Get rid of that boep once and for all with this easy-to-follow eating plan
DO YOU often feel bloated and uncomfortable – as if you’ve swallowed a balloon? Does your stomach seem to fill out within a matter of hours?
“Bloating is a problem that affects many people, especially women,” says registered dietician Jeanie Nel of Cape Dieticians in Cape Town. “I often see patients who get up in the morning with a flat stomach but by the end of the day they look as if they’re a few months pregnant.”
There are many causes of bloating, Jeanie says. It can occur, for instance, when you eat gas-forming foods (see box, right), drink gassy cooldrinks or by swallowing air when chewing gum.
“There are also health conditions that can cause excessive gas such as food intolerances and irritable bowel syndrome,” she says.
It can also result from excessive bad bacteria in the intestines. “This is exacerbated by the intake of sugar, alcohol and any refined carbohydrates because certain types of bacteria feed on refined carbohydrates and give off gas as a waste product,” Jeanie says.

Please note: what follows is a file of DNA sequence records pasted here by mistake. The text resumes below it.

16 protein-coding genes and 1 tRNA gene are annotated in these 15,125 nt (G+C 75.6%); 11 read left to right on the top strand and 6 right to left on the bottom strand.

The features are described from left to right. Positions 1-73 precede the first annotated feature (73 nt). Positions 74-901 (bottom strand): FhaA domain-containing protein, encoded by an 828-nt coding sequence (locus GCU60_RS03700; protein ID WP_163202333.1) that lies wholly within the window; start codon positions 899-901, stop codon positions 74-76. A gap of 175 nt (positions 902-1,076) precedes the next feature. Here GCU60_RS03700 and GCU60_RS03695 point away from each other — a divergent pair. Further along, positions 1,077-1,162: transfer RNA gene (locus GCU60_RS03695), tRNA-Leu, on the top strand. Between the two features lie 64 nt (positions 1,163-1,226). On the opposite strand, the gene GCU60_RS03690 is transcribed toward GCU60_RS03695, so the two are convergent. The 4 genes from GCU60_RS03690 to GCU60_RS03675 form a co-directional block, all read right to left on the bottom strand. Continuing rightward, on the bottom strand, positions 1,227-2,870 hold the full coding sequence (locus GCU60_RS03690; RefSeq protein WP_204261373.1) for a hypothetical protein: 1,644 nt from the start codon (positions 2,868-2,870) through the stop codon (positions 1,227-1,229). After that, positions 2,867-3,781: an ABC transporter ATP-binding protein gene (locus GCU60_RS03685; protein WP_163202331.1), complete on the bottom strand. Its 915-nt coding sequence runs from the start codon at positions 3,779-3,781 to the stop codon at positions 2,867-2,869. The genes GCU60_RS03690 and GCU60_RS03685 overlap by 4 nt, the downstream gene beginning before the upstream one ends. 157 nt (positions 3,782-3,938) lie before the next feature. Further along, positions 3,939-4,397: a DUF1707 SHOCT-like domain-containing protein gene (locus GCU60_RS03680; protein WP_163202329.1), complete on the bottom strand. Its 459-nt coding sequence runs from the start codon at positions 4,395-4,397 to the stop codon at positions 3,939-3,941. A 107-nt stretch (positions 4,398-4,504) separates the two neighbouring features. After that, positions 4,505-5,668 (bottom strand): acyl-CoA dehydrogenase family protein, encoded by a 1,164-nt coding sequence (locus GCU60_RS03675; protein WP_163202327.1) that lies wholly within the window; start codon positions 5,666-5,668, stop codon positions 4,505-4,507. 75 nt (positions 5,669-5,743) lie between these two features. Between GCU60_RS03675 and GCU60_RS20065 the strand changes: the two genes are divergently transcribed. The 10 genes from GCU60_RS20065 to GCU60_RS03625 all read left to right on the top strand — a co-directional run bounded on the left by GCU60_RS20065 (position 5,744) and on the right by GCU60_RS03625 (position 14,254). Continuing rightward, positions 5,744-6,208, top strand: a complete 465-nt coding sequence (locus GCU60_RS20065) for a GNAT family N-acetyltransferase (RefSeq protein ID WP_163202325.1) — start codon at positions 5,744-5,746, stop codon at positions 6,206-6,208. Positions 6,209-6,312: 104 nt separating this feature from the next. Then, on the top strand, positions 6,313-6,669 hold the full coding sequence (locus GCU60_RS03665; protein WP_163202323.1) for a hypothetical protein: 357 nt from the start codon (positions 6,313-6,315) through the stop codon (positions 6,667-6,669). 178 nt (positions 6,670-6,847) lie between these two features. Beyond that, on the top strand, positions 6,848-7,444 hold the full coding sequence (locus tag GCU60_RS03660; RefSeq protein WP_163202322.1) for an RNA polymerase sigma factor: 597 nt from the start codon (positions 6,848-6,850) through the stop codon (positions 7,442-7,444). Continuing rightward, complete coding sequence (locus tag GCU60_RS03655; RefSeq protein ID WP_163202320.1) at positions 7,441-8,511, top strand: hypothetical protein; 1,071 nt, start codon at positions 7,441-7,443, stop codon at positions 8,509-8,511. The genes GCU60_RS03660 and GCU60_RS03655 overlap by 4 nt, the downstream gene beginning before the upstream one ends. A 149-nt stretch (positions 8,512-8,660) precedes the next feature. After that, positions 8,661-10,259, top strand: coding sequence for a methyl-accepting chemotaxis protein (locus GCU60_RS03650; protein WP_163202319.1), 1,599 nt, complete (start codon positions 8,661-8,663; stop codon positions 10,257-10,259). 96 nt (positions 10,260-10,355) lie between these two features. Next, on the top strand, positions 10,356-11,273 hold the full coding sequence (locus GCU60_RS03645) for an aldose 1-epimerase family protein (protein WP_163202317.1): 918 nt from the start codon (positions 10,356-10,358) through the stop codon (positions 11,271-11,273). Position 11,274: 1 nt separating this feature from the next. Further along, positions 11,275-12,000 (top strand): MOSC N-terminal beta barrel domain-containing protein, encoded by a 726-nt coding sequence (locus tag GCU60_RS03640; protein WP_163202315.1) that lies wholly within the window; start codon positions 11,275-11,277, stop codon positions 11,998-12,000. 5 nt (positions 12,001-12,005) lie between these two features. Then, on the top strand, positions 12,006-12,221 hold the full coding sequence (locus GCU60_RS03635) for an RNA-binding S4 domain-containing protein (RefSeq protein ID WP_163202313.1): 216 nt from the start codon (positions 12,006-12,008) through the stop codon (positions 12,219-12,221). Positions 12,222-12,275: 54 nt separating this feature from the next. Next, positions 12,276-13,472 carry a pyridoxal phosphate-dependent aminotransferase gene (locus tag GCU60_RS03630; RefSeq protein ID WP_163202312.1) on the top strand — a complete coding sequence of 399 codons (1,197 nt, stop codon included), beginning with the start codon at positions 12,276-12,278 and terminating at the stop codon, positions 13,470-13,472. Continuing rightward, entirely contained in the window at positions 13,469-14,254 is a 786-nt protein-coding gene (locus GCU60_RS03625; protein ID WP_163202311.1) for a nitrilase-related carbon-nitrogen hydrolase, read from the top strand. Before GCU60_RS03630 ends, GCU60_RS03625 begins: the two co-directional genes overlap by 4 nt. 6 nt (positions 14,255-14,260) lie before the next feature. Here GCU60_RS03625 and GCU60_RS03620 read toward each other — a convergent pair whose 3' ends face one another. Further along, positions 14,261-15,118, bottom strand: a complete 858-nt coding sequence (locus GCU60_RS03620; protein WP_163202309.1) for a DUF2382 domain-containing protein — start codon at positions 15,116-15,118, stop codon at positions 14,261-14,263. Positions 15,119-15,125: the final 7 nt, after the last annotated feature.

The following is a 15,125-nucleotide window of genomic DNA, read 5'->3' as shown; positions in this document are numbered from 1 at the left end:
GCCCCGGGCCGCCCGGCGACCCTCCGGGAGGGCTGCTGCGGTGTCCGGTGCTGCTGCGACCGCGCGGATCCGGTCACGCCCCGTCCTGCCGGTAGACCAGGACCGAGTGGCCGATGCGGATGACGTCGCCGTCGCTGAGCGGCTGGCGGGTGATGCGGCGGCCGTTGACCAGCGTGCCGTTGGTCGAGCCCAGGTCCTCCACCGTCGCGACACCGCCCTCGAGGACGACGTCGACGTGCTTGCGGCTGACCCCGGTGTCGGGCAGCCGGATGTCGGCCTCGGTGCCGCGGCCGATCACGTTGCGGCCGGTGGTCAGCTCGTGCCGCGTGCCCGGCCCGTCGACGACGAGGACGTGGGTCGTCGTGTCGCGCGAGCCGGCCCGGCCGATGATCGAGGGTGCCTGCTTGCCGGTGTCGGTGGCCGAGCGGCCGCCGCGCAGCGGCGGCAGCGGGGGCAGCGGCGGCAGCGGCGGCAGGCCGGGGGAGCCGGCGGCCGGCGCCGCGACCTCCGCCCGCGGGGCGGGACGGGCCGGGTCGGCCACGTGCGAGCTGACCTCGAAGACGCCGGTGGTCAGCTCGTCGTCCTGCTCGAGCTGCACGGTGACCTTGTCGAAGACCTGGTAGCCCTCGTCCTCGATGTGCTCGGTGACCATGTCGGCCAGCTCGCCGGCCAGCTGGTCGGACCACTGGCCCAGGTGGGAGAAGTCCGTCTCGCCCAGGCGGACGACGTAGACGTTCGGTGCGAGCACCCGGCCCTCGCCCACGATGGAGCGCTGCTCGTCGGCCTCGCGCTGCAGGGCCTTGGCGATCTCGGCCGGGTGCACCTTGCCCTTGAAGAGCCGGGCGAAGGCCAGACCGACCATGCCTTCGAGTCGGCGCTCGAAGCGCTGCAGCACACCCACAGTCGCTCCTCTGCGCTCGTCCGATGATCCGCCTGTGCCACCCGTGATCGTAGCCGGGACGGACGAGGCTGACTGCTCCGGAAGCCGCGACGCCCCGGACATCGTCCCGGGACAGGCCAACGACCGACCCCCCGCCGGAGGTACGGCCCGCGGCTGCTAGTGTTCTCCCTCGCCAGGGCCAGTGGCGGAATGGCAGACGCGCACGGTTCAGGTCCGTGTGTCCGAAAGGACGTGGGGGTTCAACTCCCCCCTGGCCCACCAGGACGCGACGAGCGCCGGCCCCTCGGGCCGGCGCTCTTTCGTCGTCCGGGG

Whether you need to beat the bloat or lose weight around your waist, this diet is for you. A good first step is to become aware of how certain foods make you feel after eating it, track what causes your bloat and cut it out. If you’re not keen to completely exclude that food, reintroduce it over time, in small amounts.
BACTERIA FOR A HEALTHY GUT
Probiotics are good bacteria that keep your intestines healthy. They occur naturally in your body but also in yoghurt and in medicine form. Prebiotics are found in certain foods and, when eaten, act as food for probiotics, helping it flourish and work effectively. Your body benefits most when it has both.
Prebiotics can be found in fruit such as berries and bananas and vegetables such as asparagus, garlic and onions but be careful of onions and garlic as they can form gas in some people. Wholewheat products are also a good source of prebiotics but should preferably be avoided if you have a wheat intolerance.